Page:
Pt 1: Crime & Punishment - The latest statistics show that crime rates in Canada continue to decline. So how can the Harper government still justify the need for its tough-on-crime agenda? Jim Brown talks with Justice Minister Rob Nicholson and Parliamentary
Budget Officer Kevin Page to get some answers. (Read More)
Pt 2: Rwanda Elections - Two weeks from today, the citizens of Rwanda will head to the polls - and President Paul Kagame is expected to walk away the winner, once again. But critics say that's largely because in Kagame's Rwanda, there is no room for opposition. (Read More)
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Whole Show Blow-by-Blow
Today's guest host was Jim Brown.
It's Monday July 26th.
New York City may recruit police to help round up and kill 170 thousand Canadian Geese.
Currently, In retaliation, Prime Minister Stephen Harper is giving all Bald Eagles 48 hours to leave the country ... or else.
This is the Current.
Crime & Punishment - Rob Nicholson
We started that segment with a clip from Prime Minister Stephen Harper, speaking in the House of Commons in February. His tough-on-crime message is one that has become pretty familiar to Canadians. Harper's been driving it home since his days on the campaign trail.
And in recent months his government has begun to actually push through legislation. But last week, Statistics Canada released figures showing that crime is actually on the decline in Canada. We heard from Mia Dauvergne, a Senior Analyst at the Canadian Centre for Justice Statistics, and co-author of the Statistics Canada crime report released last week.
And the data she was summarizing seem to raise real doubts about the need for expensive new anti-crime legislation. Put another way: If crime is already falling, is there really a need to get tough on it?
Crime & Punishment - Kevin Page
The government doesn't seem to be losing too much sleep over how much its anti-crime agenda will cost taxpayers. But Kevin Page is a little anxious. As Parliamentary Budget Officer, his job is to provide an independent take on how public policies will affect government finances. Last year, MPs asked him to look into the costs of the tough-on-crime legislation, and he delivered a report in June. Kevin Page was in Ottawa.
Rwanda Elections - Carina Tertsakian
Sixteen years after the genocide in Rwanda, the tiny east African country has - by many accounts - come a long way. In recent years, Rwanda has been held up in the western world as a model of progress and a beacon of hope.
But these days, a much different storyline is emerging out of Rwanda - one that has Frank Habineza, president of Rwanda's Green Party, living in fear. Earlier this month, Habineza's deputy turned up dead - nearly decapitated.
The brutal murder of his deputy is just one in a troubling series of events leading up to Rwanda's August 9th national elections. In those elections, President Paul Kagame, the Tutsi leader whose army put an end to the 1994 genocide, is expected to maintain the grip on power he has held for the last 16 years. But critics say that's because the President and his supporters have effectively eliminated any competition.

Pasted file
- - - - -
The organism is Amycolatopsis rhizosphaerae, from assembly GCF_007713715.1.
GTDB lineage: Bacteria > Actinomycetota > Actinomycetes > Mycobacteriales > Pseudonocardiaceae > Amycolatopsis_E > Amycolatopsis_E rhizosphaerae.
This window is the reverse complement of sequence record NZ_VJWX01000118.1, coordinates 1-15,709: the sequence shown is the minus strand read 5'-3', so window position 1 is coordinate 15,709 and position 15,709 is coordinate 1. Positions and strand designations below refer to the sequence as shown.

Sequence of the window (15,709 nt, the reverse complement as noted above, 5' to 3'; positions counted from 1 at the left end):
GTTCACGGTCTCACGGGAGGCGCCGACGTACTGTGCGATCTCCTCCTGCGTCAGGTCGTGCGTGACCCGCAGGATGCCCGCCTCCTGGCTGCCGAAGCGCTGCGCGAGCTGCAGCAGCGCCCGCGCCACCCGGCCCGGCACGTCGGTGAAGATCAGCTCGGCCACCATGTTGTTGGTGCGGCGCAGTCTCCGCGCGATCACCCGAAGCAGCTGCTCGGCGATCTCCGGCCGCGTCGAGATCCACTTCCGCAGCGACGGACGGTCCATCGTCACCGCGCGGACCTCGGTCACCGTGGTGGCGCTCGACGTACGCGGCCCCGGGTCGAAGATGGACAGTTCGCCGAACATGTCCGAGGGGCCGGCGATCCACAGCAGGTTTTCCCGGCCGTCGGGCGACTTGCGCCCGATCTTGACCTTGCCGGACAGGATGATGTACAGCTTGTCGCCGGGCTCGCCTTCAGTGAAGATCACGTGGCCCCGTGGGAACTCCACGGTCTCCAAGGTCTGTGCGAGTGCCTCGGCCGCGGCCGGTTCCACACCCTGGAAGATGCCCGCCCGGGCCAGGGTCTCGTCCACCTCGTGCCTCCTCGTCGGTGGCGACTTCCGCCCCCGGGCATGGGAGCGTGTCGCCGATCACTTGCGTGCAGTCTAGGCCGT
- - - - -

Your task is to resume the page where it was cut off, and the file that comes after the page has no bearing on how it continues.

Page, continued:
Kagame and his ruling RPF party have been accused of barring major opposition parties from registering in the election. The government has arrested opposition leaders; shut down newspapers, and arrested at least two journalists who were critical of the president. A third journalist was shot and killed.
Kagame's government has denied any involvement in the killings. And it says it has only cracked down on opposition voices guilty of inciting ethnic tensions ... the same ones that 16 years ago led Hutu extremists to slaughter 800,000 Tutsis and moderate Hutus.
Carina Tertsakian has been monitoring the situation as a senior researcher for Human Rights Watch. She was working in the country until April, when she was denied permission to stay. She joined us this morning from London.
Rwanda Elections - Victoire Ingabire Umuhoza
Another outspoken critic of President Kagame is Victoire Ingabire Umuhoza, leader of Rwanda's United Democratic Forces Party. After 17 years living in Europe, she returned to Rwanda in January to run for the presidency.
Umuhoza, an ethnic Hutu, immediately stirred controversy with a speech she made at Rwanda's main genocide memorial. She said, in order to properly heal, the country needed to commemorate and seek justice for Tutsi victims of the genocide and Hutus killed by Kagame and his army. CNN's Christiane Amanpour spoke to President Kagame about Umuhoza in March. We aired a clip with what he had to say.
In April, Umuhoza was arrested on charges of genocide denial, ethnic divisionism and ties to a terrorist group. Her party has been prevented from registering in the election, and she remains under house arrest in Kigali. She joined us from there today.
Rwanda Elections - Edda Mukabagwiza
In response to mounting international criticism, President Kagame last week vowed the upcoming elections would be 'free and fair.' So to speak for his government today, we were joined by Edda Mukabagwiza. She is Rwanda's High Commissioner to Canada and before that, served as Rwandan Minister of Justice. She joined us from Ottawa.
Related Articles for Rwanda Elections: UN urges full probe into a Rwandan opposition leader's death / Rwanda arrests writer for comparing Kagame to Hitler / Violence rises in Rwanda as election nears / Rwanda accused of crackdown as elections loom
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